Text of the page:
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What exactly is NoSQL? Is it database systems that only work with {key:value} pairs?

As far as I know MemCache is one of such database systems, am I right?

What other popular NoSQL databases are there and where exactly are they useful?

Thanks, Boda Cydo.

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community wiki? –  AJ. Jan 31 '10 at 19:57
en.wikipedia.org/wiki/Nosql ??? –  skaffman Jan 31 '10 at 19:59
Jon Meredith recently gave a presentation to the Front Range PHP Users Group about NoSQL databases which you might find useful: link –  Cal Jacobson Mar 16 '10 at 19:17
NoSQL = not only sql. –  zsong Jan 26 '12 at 20:52

7 Answers 7

up vote 14 down vote accepted

From wikipedia:

NoSQL is an umbrella term for a loosely defined class of non-relational data stores that break with a long history of relational databases and ACID guarantees. Data stores that fall under this term may not require fixed table schemas, and usually avoid join operations. The term was first popularised in early 2009.

The motivation for such an architecture was high scalability, to support sites such as Facebook, advertising.com, etc...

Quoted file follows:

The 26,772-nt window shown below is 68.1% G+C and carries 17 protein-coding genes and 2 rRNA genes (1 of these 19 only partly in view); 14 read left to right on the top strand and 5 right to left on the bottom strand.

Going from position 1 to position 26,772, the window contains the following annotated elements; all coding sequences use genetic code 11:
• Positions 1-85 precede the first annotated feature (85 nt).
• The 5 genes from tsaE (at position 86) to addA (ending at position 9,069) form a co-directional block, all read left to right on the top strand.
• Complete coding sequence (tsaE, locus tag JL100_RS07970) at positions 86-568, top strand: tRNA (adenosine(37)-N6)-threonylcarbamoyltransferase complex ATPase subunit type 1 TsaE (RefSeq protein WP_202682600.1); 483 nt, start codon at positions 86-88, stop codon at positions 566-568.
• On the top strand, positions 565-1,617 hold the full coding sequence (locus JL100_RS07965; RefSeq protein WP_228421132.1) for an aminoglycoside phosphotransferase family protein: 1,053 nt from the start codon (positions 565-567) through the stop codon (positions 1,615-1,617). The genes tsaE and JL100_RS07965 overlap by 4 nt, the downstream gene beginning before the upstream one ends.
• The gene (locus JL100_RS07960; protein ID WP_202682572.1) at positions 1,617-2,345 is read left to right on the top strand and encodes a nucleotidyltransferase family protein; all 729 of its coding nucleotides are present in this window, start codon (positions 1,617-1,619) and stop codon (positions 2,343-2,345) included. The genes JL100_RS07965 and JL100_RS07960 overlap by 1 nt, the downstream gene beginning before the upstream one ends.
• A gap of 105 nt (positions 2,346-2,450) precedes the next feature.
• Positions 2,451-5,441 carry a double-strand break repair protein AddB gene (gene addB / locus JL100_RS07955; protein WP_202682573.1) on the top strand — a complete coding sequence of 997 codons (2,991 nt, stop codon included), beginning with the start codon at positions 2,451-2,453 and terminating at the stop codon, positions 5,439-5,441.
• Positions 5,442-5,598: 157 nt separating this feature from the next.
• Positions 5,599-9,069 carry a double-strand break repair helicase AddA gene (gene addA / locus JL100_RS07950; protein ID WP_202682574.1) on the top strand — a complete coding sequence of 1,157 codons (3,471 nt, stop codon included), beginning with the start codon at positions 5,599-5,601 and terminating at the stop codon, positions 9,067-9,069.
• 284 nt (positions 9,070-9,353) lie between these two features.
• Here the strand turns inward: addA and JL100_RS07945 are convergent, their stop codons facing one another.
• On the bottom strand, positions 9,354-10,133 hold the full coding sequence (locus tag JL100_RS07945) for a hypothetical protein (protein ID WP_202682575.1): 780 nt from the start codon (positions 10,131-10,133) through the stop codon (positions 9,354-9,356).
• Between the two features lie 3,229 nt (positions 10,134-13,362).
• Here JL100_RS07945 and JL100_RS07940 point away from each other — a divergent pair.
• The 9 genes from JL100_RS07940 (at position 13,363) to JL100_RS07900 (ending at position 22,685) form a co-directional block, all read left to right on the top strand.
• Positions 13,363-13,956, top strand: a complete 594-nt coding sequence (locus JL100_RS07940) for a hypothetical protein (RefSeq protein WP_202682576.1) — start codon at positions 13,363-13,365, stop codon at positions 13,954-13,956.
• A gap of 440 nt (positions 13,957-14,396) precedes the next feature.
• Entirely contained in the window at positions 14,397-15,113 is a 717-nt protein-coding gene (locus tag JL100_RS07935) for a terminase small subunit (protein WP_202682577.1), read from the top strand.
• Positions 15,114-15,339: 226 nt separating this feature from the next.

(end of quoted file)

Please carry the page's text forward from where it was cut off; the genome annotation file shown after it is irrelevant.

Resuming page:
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i have a better understanding now. thank you! –  bodacydo Jan 31 '10 at 20:38
The original impetus for these new approaches is horizontal scalability, but other benefits are now significantly, mainly ease of development. Document-oriented databases for example eliminate a lot of the object-relational 'impedance mismatch' work of the past. Also the flexible schemas here fit well with the newer dynamically typed programming languages (Python, Ruby, PHP, ...) –  dm. Jan 31 '10 at 21:57

I'm not agree with the answers I'm seeing, although it's true that NoSQL solutions tends to break the ACID rules, not all are created from that approach.

I think first you should define what is a SQL Solution and then you can put the "Not" in front of it, that will be more accurate definition of what is a NoSQL solution.

With this approach in mind: